Brexit-backing MP Kate Hoey, who grew up in Northern Ireland, risked deepening the row over the Irish border question by claiming that Dublin would have to foot the bill for customs posts if Britain crashes out of the European Union without new trade agreements.
Her comments drew comparisons to the US President's boast that he would make Mexico pay for a wall along the border between the two nations.
Cambridge University classicist Professor Mary Beard tweeted: "When Kate Hoey on @BBCr4today talks about the Irish having to pay for putting up the border between N and S Ireland if there is to be one, she sounds to me dangerously like Mr Trump and Mexico."
Former Northern Ireland Secretary Peter Hain, a supporter of Open Britain campaign, said: “With her suggestion that Ireland will have to pay for any border, Kate Hoey seems to have been taking diplomacy lessons from Donald Trump.
“It really is astonishing how much damage Brexit is already doing to our country’s reputation. Even our closest friends, Ireland, are now becoming the target of unhinged attacks from hard Brexit cheerleaders.”
Liberal Democrat Brexit spokesman Tom Brake condemned the remarks as "completely delusional", adding: “Kate Hoey seems to think other people should pay for the mess she and other Brexiteers have caused.
“This is completely delusional, it’s what you’d expect from UKIP but not a Labour MP."
The threat of a "hard border" on the island of Ireland has become a key stumbling block in the Brexit negotiations, as the Republic has threatened to veto moves to trade talks unless Theresa May offers further reassurances that there will not be a hard border.
However the Prime Minister’s DUP allies, who are propping up her Government, said they will not tolerate any attempts to keep Northern Ireland within the EU customs union or single market.
Ms Hoey, MP for Vauxhall, told BBC Radio 4’s Today: “Why don’t the Irish Government actually become more positive about this and start looking at solutions with their closest neighbour and their closest partner.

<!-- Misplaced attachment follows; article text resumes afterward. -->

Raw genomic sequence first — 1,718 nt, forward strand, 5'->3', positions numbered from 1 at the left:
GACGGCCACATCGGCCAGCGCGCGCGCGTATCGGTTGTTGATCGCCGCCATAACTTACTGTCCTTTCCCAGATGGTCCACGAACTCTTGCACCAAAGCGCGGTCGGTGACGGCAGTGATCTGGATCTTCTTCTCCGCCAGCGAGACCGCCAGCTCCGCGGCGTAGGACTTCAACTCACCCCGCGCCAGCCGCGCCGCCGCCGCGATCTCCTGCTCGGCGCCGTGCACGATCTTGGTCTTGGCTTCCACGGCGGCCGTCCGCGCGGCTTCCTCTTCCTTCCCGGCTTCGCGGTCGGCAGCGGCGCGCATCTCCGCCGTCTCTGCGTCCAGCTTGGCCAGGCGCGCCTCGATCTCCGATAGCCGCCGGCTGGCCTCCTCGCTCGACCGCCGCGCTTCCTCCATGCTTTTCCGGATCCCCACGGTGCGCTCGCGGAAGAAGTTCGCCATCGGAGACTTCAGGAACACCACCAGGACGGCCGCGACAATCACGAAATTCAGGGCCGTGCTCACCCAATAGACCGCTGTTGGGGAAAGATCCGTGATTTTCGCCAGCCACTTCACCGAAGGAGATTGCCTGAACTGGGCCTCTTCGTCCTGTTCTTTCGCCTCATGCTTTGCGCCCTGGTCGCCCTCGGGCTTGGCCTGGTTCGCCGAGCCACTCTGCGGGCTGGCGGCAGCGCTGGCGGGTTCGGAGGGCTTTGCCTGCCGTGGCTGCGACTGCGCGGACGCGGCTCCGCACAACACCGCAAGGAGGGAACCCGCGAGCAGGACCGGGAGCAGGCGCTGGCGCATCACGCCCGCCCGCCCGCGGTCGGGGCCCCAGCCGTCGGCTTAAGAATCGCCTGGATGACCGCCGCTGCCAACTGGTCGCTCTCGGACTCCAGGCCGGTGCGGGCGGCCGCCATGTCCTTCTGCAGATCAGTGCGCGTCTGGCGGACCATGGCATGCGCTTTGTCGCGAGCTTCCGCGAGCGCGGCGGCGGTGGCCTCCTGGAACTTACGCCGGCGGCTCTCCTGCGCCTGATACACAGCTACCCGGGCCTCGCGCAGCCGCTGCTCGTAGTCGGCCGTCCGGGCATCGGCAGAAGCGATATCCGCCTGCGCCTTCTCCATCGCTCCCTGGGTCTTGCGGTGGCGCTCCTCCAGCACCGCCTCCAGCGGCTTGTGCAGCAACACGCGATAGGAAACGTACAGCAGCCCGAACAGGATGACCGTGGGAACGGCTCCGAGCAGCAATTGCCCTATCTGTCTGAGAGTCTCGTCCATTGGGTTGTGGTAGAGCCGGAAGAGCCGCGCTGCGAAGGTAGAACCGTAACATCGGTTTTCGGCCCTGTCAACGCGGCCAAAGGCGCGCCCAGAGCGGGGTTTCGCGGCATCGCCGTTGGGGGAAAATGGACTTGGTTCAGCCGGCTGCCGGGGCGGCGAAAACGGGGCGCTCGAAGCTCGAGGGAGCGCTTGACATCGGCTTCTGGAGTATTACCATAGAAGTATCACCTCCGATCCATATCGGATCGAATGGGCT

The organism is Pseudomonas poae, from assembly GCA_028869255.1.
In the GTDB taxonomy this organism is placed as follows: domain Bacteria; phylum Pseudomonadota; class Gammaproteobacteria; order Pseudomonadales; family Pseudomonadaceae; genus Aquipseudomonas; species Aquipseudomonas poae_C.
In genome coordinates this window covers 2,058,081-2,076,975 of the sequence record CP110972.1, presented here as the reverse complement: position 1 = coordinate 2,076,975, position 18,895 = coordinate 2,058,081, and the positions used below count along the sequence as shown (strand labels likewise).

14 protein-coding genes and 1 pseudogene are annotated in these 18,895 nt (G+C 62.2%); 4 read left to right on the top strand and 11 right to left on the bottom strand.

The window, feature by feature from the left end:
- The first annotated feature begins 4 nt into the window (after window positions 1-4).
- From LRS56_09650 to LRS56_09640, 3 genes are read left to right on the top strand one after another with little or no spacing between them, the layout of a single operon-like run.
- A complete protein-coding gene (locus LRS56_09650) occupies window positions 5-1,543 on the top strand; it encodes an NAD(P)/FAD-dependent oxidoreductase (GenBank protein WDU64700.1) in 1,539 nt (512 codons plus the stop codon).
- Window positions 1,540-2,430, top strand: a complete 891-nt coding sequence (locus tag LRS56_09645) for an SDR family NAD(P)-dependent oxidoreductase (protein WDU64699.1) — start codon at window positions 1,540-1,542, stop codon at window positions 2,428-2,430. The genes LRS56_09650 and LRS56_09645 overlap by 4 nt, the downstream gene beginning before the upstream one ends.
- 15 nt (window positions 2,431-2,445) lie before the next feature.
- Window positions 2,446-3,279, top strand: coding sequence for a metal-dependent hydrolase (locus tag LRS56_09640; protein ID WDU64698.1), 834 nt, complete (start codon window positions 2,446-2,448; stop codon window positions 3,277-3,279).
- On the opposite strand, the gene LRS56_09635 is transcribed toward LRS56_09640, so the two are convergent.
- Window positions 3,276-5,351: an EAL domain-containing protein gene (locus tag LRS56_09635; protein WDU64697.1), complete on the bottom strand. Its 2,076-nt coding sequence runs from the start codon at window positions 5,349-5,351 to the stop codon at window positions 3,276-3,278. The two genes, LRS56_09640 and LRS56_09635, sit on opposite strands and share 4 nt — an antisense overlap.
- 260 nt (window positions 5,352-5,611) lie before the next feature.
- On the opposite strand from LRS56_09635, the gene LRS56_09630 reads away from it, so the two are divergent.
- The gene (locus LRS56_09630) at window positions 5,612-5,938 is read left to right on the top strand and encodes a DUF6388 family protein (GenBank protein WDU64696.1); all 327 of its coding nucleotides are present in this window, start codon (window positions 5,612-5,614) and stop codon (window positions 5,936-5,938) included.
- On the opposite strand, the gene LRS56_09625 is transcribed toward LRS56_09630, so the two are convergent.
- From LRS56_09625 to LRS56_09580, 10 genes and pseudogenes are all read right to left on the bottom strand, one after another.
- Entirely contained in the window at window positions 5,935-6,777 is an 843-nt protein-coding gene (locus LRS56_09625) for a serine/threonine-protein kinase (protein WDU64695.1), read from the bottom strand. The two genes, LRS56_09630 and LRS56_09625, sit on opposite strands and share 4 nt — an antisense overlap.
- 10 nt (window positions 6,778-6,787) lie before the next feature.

“After all we are actually a friend of the Republic of Ireland, the relations have never been as good and yet on this issue it seems like they are more concerned to keep the rest of the EU satisfied than actually look at concrete positive proposals and I’m sure they are there.
“We are not the ones who are going to be putting up the physical border.
“If it ends up with a no deal, we won’t be putting up the border, they’ll have to pay for it because it doesn't need to happen.
“We have to accept there are a lot of politics going on here with what’s happening in the Irish Republic at the moment.”
Pressure is growing on Ms May to find a solution as she only has a week to meet a European deadline to make progress before trade talks can begin.
Ms Hoey said both sides should look to Switzerland and Norway, which are outside the EU but have close trade relationships with it, for solutions to the Irish border issue.
She said: "A lot of the technology, at the Swiss border and in Norway, is done actually away from the border - and of course the Prime Minister has said that she doesn't want cameras at the border."
The Prime Minister needs to get EU leaders to approve her withdrawal offer at a crunch meeting of the European Council on 4 December, where she will need to address the key issues of citizens rights, the Irish border and the so-called “divorce bill”.
If she is successful then talks will shift to the future trade relationship and settling the transition, likely to be between 2019 and 2021.
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